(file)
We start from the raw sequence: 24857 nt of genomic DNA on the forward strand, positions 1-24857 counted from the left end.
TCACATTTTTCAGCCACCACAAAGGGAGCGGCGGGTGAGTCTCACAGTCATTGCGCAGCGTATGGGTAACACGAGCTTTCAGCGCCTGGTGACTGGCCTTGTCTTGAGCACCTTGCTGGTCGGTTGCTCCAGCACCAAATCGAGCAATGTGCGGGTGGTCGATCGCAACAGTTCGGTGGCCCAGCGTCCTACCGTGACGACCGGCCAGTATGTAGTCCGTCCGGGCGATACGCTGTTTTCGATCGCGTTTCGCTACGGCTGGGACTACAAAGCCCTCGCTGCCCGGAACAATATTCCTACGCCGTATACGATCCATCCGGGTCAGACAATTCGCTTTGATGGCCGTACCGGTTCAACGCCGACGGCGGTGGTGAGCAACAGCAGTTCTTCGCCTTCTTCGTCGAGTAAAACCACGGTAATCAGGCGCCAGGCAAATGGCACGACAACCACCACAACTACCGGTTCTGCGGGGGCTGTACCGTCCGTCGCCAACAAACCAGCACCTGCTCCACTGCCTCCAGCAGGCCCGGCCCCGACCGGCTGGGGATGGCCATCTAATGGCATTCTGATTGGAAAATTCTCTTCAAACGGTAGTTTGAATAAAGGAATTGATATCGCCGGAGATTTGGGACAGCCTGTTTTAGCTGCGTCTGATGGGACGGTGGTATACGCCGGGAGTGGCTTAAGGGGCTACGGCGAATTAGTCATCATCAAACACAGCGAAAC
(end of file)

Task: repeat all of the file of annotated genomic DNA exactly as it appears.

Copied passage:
We start from the raw sequence: 24857 nt of genomic DNA on the forward strand, positions 1-24857 counted from the left end.
TCACATTTTTCAGCCACCACAAAGGGAGCGGCGGGTGAGTCTCACAGTCATTGCGCAGCGTATGGGTAACACGAGCTTTCAGCGCCTGGTGACTGGCCTTGTCTTGAGCACCTTGCTGGTCGGTTGCTCCAGCACCAAATCGAGCAATGTGCGGGTGGTCGATCGCAACAGTTCGGTGGCCCAGCGTCCTACCGTGACGACCGGCCAGTATGTAGTCCGTCCGGGCGATACGCTGTTTTCGATCGCGTTTCGCTACGGCTGGGACTACAAAGCCCTCGCTGCCCGGAACAATATTCCTACGCCGTATACGATCCATCCGGGTCAGACAATTCGCTTTGATGGCCGTACCGGTTCAACGCCGACGGCGGTGGTGAGCAACAGCAGTTCTTCGCCTTCTTCGTCGAGTAAAACCACGGTAATCAGGCGCCAGGCAAATGGCACGACAACCACCACAACTACCGGTTCTGCGGGGGCTGTACCGTCCGTCGCCAACAAACCAGCACCTGCTCCACTGCCTCCAGCAGGCCCGGCCCCGACCGGCTGGGGATGGCCATCTAATGGCATTCTGATTGGAAAATTCTCTTCAAACGGTAGTTTGAATAAAGGAATTGATATCGCCGGAGATTTGGGACAGCCTGTTTTAGCTGCGTCTGATGGGACGGTGGTATACGCCGGGAGTGGCTTAAGGGGCTACGGCGAATTAGTCATCATCAAACACAGCGAAAC